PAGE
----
In this era of modernization and globalization, traditions may change. Some even disappear, going extinct and replaced with the new one. Does this apply to ethnic Papua tradition too? These are the aspects that we can take into account to see whether modernization has changed the traditions in Papua.
Customary ceremonies in Papua are full of music and dancing. It shows that music is the soul of the Papuan people expressed and blended with their customs. The richness of their music intrigues national musicians often to modern music with traditional music, making it even richer in color.
Even though music has developed and is often collaborated with modern music, we still have to preserve music that was born from the culture of the original area. It is the heritage of our ancestors that adds to the richness of Indonesian culture.
One of the Papuan musicians is Markus Rumbino, the only art performer from Biak, Papua. He combines traditional music instruments with electronic music which is packaged in the ensemble performance ‘Run and Nin’ in May 2016. However, more music venues and musicians are still needed to develop music in Papua.
In the past, children had to walk for days to get a decent education at school. After infrastructure development becomes one of the main development priorities, it only takes hours. People also start recognizing the importance of high-level education, and some even take a study abroad as an option.
Papua now has more adequate educational facilities to support teaching and learning activities. Several private and public universities in Papua are Cendrawasih University (Uncen) located in Jayapura, Papua Public University (Unipa) in Manokwari, Yapis Papua University (Uniyap) in Jayapura, and many more. Therefore, indigenous people of ethnic Papua don’t need to go abroad or go overseas to get the best education.
In the past, indigenous Papuans are not familiar with the religion. They used to hold traditional beliefs which are characterized by animism and dynamism and the principle of reciprocity—an eye for an eye. Now, although their traditional beliefs still influence them, Catholic becomes the most widely practiced religion in Papua.
Most young people in Papua no longer recognize the “land language” or “mother tongue” and the used of Bahasa Indonesia increasingly becomes more common. This is the impact on the easier access to primary and junior secondary education and the large number of immigrants coming from outside Papua and bringing another culture.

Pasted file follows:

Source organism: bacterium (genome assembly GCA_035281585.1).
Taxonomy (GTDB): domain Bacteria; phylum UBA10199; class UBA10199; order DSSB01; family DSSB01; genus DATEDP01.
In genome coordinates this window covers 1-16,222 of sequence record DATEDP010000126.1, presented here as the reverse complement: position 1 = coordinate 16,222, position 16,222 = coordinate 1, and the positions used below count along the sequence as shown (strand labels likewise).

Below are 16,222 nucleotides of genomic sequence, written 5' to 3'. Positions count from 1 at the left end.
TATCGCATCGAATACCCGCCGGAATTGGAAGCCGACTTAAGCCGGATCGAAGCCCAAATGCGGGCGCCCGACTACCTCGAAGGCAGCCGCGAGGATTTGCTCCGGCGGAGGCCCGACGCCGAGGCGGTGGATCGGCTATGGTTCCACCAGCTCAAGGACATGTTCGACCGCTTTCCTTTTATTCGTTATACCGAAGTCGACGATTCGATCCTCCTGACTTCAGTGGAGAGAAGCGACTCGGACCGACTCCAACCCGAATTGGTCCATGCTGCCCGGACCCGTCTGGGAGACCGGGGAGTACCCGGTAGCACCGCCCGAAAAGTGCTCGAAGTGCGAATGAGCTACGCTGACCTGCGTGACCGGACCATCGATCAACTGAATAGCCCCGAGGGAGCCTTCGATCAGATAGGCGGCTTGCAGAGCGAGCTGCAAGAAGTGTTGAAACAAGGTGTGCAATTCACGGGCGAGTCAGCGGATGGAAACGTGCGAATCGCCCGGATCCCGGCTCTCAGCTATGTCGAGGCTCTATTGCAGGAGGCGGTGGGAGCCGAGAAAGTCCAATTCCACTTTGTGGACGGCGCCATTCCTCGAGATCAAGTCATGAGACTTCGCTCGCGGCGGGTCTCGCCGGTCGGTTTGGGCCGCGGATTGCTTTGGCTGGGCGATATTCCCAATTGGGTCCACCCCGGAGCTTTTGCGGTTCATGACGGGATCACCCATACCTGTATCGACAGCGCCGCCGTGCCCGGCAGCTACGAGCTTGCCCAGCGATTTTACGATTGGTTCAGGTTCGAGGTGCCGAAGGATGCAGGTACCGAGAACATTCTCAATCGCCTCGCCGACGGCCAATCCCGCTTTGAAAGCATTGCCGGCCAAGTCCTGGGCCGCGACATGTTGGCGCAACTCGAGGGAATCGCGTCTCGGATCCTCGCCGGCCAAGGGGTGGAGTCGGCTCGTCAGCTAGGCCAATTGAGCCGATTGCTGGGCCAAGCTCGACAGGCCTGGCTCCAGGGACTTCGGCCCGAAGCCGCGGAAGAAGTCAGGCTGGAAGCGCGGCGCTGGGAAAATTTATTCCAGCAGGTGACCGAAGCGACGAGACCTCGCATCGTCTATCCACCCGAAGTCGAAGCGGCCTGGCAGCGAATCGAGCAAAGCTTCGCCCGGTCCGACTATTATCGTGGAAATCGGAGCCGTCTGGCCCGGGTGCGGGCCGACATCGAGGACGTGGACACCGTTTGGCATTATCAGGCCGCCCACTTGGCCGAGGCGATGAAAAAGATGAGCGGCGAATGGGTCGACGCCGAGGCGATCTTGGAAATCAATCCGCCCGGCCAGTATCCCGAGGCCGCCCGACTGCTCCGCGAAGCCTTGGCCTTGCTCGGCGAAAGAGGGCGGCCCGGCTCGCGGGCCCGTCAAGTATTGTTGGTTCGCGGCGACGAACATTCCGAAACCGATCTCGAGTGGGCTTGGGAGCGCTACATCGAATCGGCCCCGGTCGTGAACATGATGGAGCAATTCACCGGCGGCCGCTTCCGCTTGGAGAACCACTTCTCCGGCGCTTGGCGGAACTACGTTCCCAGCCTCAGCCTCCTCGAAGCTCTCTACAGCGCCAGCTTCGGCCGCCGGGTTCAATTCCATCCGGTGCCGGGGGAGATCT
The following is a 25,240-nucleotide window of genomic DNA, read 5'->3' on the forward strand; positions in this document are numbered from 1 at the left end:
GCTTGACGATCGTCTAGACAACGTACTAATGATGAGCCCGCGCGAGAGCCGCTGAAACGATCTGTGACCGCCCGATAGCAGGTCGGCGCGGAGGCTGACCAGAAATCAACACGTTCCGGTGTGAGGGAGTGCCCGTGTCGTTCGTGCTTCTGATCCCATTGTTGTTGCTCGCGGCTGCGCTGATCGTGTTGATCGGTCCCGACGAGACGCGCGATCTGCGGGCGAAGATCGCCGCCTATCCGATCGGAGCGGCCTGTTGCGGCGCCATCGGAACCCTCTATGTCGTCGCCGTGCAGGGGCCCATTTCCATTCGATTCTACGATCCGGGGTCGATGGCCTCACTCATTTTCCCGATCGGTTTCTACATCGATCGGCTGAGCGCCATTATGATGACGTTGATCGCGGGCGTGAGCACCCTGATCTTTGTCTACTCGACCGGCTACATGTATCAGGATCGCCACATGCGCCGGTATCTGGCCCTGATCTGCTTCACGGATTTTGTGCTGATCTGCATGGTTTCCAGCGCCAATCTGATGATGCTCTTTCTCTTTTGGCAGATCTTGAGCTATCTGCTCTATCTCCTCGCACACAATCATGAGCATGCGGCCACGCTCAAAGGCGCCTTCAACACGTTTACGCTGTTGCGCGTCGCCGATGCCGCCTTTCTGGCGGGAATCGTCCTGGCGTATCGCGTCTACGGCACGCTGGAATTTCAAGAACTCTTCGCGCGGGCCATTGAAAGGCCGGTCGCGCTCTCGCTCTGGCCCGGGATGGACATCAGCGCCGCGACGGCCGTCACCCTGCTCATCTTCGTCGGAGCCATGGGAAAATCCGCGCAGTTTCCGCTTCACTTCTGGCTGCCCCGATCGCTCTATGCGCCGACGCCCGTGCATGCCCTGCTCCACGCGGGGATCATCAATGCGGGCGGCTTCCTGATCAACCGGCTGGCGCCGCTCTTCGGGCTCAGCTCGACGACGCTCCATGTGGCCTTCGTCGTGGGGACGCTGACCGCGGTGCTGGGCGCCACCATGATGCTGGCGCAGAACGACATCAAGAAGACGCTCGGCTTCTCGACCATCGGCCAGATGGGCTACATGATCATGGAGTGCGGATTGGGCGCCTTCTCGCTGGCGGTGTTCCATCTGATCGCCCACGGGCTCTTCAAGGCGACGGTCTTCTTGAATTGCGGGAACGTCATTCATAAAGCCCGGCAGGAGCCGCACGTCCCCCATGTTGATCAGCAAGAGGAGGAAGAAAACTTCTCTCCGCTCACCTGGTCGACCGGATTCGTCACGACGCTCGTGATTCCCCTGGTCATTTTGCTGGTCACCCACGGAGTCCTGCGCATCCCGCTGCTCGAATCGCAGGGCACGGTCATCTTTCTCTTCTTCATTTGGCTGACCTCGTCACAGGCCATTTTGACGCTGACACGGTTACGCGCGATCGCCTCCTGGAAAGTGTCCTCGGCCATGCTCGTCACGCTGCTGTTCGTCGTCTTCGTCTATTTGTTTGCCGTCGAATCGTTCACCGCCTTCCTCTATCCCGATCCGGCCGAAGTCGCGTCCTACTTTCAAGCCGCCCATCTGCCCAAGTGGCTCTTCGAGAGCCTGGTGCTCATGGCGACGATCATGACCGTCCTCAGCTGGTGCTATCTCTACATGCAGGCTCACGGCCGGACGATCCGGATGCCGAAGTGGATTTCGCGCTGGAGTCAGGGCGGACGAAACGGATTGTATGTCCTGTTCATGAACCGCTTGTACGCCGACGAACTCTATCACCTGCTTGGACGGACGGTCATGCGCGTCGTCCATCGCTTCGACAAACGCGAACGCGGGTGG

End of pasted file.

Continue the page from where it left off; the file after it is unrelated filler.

Several regional languages in Papua are reportedly endangered, close to extinction. One of which is Marori. Marori is a small tribe and the native language within the large Marind Anim (= Marind people) inhabiting Wasur Village, Merauke Regency, Papua. Nowadays, there are only 20 active speakers of Marori left; most of them are elders. To preserve the mother language is to document the language and local knowledge for the next generation.
Traditional arts, butt-rocking dances, using tifa as a musical instrument, and the cultural institutions of the local community are gradually being marginalized and replaced with the lifestyle they are exposed to from the television.
In the past, people had a very strong sense of kinship and tolerance between tribes and ethnic groups that differences in perception were not a problem. Now, there is a new stratification pattern that is more material-based, not traditional. The pattern of social relations is becoming more contractual, commercial, and transactional.
Agriculture, forestry, and pig farming that used to be the main livelihood for people of Papua are now obsolete. However, women are still raising pigs and opening plantations, but it is far lower than in the 1970s. Now, products like rice, chili (rica), and even pig that used to be the main commodities in Wamena are imported from outside the Baliem valley because of the declining interest in plantation and agriculture.
With higher education is made more available for young Papuans, agriculture is not considered as a promising career anymore. Therefore, Papuans become increasingly dependent on importing commodities or cash transfers because internal production is decreasing and could not fulfil their needs.
The tribes in Pegunungan Tengah who use simple clothing such as koteka (for male), namely the Dani, Yali, Lani, Amungme, Moni and Mek, have now decreased in population. Now, only elders or those who live in areas far from the city are still wearing koteka daily.
The declining interest in wearing koteka is caused by several factors, from modernization to shame. Whereas in fact, koteka is traditional clothing that must be preserved as proof of one’s identity. It is an inseparable part of history from the local Papuan community. Now, koteka is more often sold as souvenirs for tourists.
The Papuans tend to wear clothes that imitate Western clothing styles. For example, teenagers are now following the style of people in Papua New Guinea. This style is growing especially in border areas.
Awareness of natural conservation
In the past, fishermen used to utilize poison and fish bombs to get as many sea products fast. Moreover, entrepreneurs are starting to control the sea to meet market needs.
However, the use of hazardous materials threatens the sustainability of marine life. To preserve marine life and keep marine resources remain sustainable for future generations, people are given knowledge on nature conservation and start enforcing sasi (a ban from exploiting natural resources from a certain area) on the sea. It is called as sasi laut.
Those are the elements which change in ethnic Papua traditions—both for the better or the worse—due to modernization. Some are changing, and some are going extinct. To preserve the traditions, we can document them to pass them down to future generations.